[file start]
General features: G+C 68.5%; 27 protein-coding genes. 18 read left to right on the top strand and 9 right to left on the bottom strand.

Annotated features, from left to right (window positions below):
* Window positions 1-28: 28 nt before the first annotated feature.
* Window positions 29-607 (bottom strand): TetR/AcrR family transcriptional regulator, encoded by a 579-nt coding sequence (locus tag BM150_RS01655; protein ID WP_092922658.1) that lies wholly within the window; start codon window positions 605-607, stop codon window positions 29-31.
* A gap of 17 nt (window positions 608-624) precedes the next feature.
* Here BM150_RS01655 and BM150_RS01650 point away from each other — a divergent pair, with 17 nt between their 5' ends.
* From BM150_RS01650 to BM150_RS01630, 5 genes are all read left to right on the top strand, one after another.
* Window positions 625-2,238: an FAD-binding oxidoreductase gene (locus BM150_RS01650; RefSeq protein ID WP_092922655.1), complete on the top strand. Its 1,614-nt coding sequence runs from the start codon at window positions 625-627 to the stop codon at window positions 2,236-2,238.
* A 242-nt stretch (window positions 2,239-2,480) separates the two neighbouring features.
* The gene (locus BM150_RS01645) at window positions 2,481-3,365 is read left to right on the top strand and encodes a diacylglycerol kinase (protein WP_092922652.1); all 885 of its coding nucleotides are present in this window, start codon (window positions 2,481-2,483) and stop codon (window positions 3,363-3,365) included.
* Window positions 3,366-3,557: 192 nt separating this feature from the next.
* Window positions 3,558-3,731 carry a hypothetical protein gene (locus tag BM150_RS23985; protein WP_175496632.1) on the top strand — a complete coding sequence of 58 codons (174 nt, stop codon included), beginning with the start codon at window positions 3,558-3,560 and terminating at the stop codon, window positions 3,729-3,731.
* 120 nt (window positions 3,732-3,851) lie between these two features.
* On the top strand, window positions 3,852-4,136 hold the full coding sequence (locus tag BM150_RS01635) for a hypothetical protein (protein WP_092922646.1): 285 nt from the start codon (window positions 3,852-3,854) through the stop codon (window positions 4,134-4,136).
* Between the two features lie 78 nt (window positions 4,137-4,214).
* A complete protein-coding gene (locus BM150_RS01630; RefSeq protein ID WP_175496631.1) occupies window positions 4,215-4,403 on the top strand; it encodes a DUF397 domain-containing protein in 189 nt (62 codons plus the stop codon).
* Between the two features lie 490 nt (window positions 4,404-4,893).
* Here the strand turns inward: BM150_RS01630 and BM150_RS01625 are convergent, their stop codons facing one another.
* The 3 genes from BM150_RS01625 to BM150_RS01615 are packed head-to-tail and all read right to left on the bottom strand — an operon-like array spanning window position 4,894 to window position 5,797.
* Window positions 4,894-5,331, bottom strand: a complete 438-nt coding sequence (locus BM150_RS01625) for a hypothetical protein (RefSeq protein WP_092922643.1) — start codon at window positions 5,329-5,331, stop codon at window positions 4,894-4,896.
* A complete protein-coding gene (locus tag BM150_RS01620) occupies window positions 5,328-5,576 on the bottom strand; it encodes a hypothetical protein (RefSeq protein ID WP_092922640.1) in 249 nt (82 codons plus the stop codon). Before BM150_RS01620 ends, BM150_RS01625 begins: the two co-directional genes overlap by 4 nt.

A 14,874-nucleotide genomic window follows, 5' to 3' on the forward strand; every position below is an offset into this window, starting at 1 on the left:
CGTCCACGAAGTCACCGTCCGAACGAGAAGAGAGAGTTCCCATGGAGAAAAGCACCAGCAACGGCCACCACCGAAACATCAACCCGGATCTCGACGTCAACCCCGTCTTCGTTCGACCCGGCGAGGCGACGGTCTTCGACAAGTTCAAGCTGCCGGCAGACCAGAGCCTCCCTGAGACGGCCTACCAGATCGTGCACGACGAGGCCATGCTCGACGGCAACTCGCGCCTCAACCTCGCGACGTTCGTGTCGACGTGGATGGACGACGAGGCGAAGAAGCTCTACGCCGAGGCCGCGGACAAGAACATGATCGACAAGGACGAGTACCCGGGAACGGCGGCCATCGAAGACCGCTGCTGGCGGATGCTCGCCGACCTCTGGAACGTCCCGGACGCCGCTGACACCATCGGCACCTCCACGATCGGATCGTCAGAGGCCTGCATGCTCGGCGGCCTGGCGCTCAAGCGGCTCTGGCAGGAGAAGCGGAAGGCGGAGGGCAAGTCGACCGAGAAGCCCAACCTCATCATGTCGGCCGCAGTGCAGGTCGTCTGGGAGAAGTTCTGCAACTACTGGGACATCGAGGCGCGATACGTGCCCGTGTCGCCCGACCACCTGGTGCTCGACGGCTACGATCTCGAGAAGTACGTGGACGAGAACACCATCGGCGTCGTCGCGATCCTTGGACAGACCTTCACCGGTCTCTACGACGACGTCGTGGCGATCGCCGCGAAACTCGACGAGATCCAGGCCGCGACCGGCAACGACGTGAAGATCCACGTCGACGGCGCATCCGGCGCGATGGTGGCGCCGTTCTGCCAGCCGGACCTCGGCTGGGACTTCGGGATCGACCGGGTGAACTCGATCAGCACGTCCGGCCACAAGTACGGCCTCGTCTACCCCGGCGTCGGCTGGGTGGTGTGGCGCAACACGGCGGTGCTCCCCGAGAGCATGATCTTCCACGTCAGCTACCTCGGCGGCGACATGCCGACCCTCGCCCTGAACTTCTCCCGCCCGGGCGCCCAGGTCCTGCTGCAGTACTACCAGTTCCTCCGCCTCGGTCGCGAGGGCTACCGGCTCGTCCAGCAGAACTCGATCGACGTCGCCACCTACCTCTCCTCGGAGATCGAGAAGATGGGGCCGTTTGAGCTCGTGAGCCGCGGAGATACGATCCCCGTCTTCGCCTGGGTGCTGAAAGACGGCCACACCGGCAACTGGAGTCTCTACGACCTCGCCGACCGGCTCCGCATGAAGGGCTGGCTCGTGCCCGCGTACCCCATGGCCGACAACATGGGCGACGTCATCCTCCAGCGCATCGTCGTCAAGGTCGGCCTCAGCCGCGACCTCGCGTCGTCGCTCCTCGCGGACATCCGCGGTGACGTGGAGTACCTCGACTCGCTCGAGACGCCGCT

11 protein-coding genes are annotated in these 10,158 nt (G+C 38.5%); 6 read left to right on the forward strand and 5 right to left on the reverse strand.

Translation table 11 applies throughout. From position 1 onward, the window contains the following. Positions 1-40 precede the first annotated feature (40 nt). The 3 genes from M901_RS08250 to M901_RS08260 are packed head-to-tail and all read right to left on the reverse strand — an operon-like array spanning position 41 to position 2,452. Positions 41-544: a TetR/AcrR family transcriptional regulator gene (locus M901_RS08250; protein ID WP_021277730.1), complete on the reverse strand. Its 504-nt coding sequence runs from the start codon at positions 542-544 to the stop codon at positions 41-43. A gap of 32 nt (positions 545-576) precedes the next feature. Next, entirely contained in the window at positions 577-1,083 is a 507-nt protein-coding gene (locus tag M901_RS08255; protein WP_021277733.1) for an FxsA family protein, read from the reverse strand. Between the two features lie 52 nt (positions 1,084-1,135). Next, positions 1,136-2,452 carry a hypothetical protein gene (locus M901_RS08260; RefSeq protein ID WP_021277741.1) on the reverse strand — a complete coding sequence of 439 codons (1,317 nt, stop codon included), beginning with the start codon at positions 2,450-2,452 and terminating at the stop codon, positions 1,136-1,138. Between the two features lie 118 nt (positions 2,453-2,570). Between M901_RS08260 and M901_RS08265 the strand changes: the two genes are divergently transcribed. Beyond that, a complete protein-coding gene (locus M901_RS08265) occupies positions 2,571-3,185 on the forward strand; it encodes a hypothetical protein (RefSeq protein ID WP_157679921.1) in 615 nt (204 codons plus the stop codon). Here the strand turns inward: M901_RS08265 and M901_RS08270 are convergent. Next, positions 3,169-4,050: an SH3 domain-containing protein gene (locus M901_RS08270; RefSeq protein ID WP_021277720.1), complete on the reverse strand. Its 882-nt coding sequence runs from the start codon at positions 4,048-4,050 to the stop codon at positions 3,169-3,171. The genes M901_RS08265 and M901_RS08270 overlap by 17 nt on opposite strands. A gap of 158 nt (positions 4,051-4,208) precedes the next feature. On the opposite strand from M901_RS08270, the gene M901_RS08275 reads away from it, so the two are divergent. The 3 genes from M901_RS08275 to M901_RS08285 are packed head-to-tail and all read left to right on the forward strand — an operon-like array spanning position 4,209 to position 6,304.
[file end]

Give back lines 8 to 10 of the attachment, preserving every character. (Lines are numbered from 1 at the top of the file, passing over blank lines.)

* Window positions 625-2,238: an FAD-binding oxidoreductase gene (locus BM150_RS01650; RefSeq protein ID WP_092922655.1), complete on the top strand. Its 1,614-nt coding sequence runs from the start codon at window positions 625-627 to the stop codon at window positions 2,236-2,238.
* A 242-nt stretch (window positions 2,239-2,480) separates the two neighbouring features.
* The gene (locus BM150_RS01645) at window positions 2,481-3,365 is read left to right on the top strand and encodes a diacylglycerol kinase (protein WP_092922652.1); all 885 of its coding nucleotides are present in this window, start codon (window positions 2,481-2,483) and stop codon (window positions 3,363-3,365) included.